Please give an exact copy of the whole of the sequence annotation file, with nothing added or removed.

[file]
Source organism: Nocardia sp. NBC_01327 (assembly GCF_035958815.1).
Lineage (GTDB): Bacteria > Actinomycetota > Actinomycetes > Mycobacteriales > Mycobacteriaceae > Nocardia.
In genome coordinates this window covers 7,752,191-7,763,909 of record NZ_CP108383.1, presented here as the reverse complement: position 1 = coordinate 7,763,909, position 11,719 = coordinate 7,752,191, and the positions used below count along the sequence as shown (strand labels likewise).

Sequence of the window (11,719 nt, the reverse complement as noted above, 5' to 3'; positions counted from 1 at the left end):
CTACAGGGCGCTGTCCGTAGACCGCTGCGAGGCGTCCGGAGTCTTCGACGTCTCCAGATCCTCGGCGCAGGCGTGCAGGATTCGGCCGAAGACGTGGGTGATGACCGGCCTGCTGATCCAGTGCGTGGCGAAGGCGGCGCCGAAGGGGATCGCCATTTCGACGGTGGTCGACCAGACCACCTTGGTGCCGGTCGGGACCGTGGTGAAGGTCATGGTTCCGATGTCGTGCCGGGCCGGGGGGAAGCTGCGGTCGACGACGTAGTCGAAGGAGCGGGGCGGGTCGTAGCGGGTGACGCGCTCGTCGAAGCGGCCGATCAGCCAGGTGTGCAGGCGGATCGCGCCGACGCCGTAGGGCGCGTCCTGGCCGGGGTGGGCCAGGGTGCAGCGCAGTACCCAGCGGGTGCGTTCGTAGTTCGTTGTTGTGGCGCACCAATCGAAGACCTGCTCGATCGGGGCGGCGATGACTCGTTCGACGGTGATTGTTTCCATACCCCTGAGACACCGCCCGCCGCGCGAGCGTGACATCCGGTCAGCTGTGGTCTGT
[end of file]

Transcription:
Source organism: Nocardia sp. NBC_01327 (assembly GCF_035958815.1).
Lineage (GTDB): Bacteria > Actinomycetota > Actinomycetes > Mycobacteriales > Mycobacteriaceae > Nocardia.
In genome coordinates this window covers 7,752,191-7,763,909 of record NZ_CP108383.1, presented here as the reverse complement: position 1 = coordinate 7,763,909, position 11,719 = coordinate 7,752,191, and the positions used below count along the sequence as shown (strand labels likewise).

Sequence of the window (11,719 nt, the reverse complement as noted above, 5' to 3'; positions counted from 1 at the left end):
CTACAGGGCGCTGTCCGTAGACCGCTGCGAGGCGTCCGGAGTCTTCGACGTCTCCAGATCCTCGGCGCAGGCGTGCAGGATTCGGCCGAAGACGTGGGTGATGACCGGCCTGCTGATCCAGTGCGTGGCGAAGGCGGCGCCGAAGGGGATCGCCATTTCGACGGTGGTCGACCAGACCACCTTGGTGCCGGTCGGGACCGTGGTGAAGGTCATGGTTCCGATGTCGTGCCGGGCCGGGGGGAAGCTGCGGTCGACGACGTAGTCGAAGGAGCGGGGCGGGTCGTAGCGGGTGACGCGCTCGTCGAAGCGGCCGATCAGCCAGGTGTGCAGGCGGATCGCGCCGACGCCGTAGGGCGCGTCCTGGCCGGGGTGGGCCAGGGTGCAGCGCAGTACCCAGCGGGTGCGTTCGTAGTTCGTTGTTGTGGCGCACCAATCGAAGACCTGCTCGATCGGGGCGGCGATGACTCGTTCGACGGTGATTGTTTCCATACCCCTGAGACACCGCCCGCCGCGCGAGCGTGACATCCGGTCAGCTGTGGTCTGT